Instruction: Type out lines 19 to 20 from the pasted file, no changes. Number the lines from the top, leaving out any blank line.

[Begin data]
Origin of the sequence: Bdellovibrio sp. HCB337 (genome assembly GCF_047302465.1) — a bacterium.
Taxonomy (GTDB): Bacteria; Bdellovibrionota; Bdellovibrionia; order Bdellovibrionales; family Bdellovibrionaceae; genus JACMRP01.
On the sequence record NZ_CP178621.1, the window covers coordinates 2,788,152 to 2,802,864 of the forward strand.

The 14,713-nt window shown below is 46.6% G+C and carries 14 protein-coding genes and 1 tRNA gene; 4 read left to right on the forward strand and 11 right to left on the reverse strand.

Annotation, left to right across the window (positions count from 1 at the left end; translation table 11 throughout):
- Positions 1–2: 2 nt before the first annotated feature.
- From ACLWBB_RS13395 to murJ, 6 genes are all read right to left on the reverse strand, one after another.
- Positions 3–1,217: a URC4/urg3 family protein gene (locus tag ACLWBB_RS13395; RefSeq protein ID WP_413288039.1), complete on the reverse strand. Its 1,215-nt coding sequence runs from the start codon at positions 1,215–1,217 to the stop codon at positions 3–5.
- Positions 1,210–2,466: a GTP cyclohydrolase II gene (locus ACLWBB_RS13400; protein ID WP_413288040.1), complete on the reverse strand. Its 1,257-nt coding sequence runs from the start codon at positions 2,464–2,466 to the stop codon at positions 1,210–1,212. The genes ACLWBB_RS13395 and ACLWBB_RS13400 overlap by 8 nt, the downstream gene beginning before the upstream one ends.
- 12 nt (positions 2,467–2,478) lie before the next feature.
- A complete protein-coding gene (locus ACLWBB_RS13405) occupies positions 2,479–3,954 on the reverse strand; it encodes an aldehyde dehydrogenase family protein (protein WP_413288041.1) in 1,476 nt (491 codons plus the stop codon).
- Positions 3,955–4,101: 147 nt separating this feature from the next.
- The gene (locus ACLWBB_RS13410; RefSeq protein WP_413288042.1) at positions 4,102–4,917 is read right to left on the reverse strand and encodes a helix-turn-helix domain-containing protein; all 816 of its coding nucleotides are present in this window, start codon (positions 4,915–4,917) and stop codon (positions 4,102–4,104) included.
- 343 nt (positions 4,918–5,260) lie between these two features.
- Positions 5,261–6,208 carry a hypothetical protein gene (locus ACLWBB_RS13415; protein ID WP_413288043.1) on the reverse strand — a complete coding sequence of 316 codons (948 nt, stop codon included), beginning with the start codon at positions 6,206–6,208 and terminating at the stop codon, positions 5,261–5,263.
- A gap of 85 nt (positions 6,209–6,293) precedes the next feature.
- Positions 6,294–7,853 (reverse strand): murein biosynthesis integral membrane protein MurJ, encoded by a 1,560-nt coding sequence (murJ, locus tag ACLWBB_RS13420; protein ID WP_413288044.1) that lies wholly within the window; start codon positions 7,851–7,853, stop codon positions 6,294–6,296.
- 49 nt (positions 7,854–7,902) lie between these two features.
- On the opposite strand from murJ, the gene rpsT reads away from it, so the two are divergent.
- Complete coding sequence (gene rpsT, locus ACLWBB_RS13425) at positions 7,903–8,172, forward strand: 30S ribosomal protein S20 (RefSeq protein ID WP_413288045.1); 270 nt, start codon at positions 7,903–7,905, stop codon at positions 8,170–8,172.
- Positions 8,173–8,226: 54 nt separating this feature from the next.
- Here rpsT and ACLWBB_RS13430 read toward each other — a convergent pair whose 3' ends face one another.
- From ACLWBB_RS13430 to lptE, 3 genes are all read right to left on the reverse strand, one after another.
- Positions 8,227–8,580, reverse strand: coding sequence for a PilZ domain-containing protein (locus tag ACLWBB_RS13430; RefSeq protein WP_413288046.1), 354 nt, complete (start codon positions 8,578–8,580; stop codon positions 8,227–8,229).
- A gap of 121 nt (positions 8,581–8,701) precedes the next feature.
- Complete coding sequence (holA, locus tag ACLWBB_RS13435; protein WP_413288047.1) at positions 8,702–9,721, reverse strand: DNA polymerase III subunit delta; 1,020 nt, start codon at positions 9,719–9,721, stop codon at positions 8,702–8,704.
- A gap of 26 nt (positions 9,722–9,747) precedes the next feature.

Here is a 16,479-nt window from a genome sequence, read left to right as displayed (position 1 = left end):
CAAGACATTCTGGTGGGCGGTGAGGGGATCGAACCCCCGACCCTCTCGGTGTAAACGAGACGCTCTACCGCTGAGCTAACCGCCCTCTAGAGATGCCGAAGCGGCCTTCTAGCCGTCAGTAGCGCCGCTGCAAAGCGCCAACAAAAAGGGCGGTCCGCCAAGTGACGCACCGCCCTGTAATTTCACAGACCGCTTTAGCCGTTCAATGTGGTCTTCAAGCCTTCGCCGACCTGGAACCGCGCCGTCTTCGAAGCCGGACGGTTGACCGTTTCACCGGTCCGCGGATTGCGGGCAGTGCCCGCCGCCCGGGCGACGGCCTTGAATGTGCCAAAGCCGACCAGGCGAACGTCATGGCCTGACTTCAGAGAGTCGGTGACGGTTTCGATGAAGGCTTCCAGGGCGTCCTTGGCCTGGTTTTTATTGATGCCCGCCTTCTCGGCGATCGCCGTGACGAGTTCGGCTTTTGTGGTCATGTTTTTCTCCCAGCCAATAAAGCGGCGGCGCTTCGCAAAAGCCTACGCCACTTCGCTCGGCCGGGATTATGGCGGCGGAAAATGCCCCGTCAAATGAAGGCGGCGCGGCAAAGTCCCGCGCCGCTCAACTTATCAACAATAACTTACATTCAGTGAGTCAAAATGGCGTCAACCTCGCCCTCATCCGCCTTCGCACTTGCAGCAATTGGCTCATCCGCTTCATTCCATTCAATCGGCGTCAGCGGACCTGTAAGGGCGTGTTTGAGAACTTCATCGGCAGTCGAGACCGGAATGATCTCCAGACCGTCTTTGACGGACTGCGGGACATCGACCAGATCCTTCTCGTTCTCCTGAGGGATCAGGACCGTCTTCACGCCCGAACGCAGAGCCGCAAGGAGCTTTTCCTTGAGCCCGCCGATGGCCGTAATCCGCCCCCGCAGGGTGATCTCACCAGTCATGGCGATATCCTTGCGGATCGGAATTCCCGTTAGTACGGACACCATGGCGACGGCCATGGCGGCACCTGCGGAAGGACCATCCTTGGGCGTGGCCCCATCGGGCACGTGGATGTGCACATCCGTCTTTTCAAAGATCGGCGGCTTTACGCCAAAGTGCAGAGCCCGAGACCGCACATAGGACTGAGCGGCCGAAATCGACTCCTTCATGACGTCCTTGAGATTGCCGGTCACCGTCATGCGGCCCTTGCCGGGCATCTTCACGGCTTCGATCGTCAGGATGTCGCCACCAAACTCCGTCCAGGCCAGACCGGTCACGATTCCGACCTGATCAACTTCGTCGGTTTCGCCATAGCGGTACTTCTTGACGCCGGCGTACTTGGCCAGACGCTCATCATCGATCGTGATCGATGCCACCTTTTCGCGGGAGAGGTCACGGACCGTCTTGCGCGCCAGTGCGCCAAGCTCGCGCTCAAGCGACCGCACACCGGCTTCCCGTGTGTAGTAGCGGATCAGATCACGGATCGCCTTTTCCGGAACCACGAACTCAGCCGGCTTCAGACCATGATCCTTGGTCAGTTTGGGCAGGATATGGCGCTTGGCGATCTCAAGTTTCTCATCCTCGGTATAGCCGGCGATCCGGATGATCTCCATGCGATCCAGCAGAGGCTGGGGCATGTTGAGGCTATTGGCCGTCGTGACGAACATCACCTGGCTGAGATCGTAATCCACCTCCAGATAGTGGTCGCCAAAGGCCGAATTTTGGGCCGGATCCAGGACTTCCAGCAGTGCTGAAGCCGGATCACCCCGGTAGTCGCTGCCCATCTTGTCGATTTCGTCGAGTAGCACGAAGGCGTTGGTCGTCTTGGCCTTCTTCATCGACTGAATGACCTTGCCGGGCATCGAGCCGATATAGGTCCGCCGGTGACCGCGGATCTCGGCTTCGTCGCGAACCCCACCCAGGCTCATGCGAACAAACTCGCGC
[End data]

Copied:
- On the opposite strand from murJ, the gene rpsT reads away from it, so the two are divergent.
- Complete coding sequence (gene rpsT, locus ACLWBB_RS13425) at positions 7,903–8,172, forward strand: 30S ribosomal protein S20 (RefSeq protein ID WP_413288045.1); 270 nt, start codon at positions 7,903–7,905, stop codon at positions 8,170–8,172.